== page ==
Data Collections are the grouping of similar sample materials, their corresponding scans and meta data. Your scans are stored in both SCiO Lab and in SCiO Lab mobile in the data collections you create for them. Your SCiO Lab account comes with two default data collections. Start Here and Hard Cheese. Hard Cheese is included to serve as an example of how a well formed data collection should look. Start Here is an empty collection for you to use to get started from.

More information about how to work with data collections is available here and here.

Models are the mathematical means of transforming your scan spectra into data. Your models are created directly from your data collections which is why well formed data collections are so critical to the ultimate success of your models. Models can be either estimation or classification based. More information about Models and Model Types is available here and here.

SCiO occasionally requires re-calibration in order to create accurate readings for every sample. The SCiO Cover comes with a built in calibration tool for your SCiO. SCiO Lab Mobile knows when your SCiO requires calibration and will notify you on screen when calibration is required. Instructions about how to calibrate your SCiO can be found here.

Scanning small samples

The Solid Sample Holder is a scanning accessory to use when your sample is too small to fill the entire illumination field (such as with a pill or a capsule).

Solid Sample Holder


To use the Solid Sample Holder correctly:
  1. Place SCiO in the cover, with the optical head facing out.
  2. Place the solid, dry sample into the sample holder and center it into the scan field.
  3. Place the SCiO on top of the sample holder with the optical head facing the scan field. Magnets within the sample holder and SCiO will hold it in place.
  4. Release your hand from holding SCiO on the sample holder (it will stay with the magnets) and tap scan on your phone.
  5. Once you see the scan is finished, remove SCiO from on top of the sample holder and repeat for your next scan.
Important note: The Solid Sample Holder cannot be used for liquids or semi-solids of any type. Only samples small enough to fit easily and that are completely dry should be placed in the holder. Scratching the internal coating of the holder, or getting it wet,  will both void your warranty and destroy the holder.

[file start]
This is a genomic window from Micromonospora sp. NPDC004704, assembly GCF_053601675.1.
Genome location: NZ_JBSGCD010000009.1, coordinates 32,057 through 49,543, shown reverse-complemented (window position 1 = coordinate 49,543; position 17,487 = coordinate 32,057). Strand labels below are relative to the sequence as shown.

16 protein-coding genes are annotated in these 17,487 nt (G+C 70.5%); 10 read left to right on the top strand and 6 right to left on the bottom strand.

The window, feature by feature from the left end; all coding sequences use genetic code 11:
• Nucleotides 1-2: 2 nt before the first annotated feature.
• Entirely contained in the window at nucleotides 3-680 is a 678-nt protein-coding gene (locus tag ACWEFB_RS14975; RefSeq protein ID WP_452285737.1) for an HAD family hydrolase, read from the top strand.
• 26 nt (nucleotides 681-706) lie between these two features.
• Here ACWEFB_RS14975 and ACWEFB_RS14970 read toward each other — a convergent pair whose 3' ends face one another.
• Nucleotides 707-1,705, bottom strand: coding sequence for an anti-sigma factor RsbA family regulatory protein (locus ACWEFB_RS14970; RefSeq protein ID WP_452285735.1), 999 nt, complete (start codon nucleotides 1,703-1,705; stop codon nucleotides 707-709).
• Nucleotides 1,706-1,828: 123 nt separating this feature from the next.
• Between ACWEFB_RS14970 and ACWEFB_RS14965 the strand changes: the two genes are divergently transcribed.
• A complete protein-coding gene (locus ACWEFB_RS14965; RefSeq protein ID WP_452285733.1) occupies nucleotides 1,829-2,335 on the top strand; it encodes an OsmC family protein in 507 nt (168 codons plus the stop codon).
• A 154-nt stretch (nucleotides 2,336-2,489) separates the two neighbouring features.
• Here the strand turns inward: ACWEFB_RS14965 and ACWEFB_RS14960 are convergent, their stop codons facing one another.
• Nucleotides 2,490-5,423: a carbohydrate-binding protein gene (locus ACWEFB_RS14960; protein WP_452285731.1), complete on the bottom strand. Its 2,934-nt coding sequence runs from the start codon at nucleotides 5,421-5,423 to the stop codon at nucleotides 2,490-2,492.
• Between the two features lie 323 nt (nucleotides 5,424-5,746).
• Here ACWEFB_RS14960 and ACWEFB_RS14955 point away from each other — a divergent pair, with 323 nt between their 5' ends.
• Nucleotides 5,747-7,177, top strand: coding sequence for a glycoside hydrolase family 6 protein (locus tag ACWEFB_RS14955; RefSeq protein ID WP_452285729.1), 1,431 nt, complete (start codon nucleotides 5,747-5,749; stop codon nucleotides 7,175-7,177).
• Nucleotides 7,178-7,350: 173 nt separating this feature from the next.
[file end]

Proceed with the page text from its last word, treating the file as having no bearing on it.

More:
When you assess the performance of an estimation model you’ll want to use the Known vs. Estimated scatter plot.

In an ideal situation your model estimated value is the same as the known value. But the reality is that noise and other effects can influence your results and this does not occur. To analyze the success or failure of your potential model, SCiO Lab enables you to view the results as a scatter plot.

To create a scatter plot:

    1. Navigate to the Spectrum tab of a Data Collection
    2. Select an attribute to filter the model building from using the Analyze by filter on the left side of the screen.

      1. Apply one of the pre-designed preprocessing methods or create your own using the expert mode.
      2. Click Create Model.
      3. Your model’s performance is displayed as a Known vs. Estimated Scatter Plot, and provides performance metrics and if needed, suggestions for improvement. If you model does not contain enough samples, a warning will appear above your Scatter Plot, alerting you to scan more before trying to build.


Good Model_known vs estimated

Good Scatter Plot

Bad Model_known vs estimated

Bad scatter plot

On each scatter plot, the horizontal axis shows the known values and the vertical axis displays the estimated values. Each point on the scatter plot represents a data point (one scan). In the scatter plot, the central line represents the optimal model. The upper and lower limit lines represent the 20% error margin.

SCiO’s estimation algorithms assume a linear dependency between sample attributes and the algorithmic inputs. However, SCiO measures the reflection spectra, which does not have that linear dependence but is rather exponential, according to the Beer-Lambert model.
Our “processed” algorithm transforms the scanned spectra to a form that is linear with concentration by performing a log transform and taking the first derivative (with respect to wavelength) and removing the average. Removing the average of the results helps to correct discrepancies from the Beer-Lambert model.


Note: The Beer-Lambert model removes gain, but SNV is better at it.

Processing takes the log (natural algorithm), then the first derivative and then removes the average. It removes gain, but more importantly , transforms the equation to be linear with concentration (assuming the Beer-Lambert model applies).

Normalization removes the average and divides by the standard deviation. When normalization is applied in conjunction with processed, it compensates for optical path differences. When used alone, it compensates for gain.

For example, compensation is applied for the possible distance irregularities that are likely to occur when scanning different samples. SCiO’s normalized spectrum apply the industry standard calculation of SNV.

For more information about SNV deviation, see here:  Advanced Preprocessing: Sample Normalization

Normalized_Results - Copy

Normalized, No Processing


Not Notmalized, Not Processed (Raw Reflectance)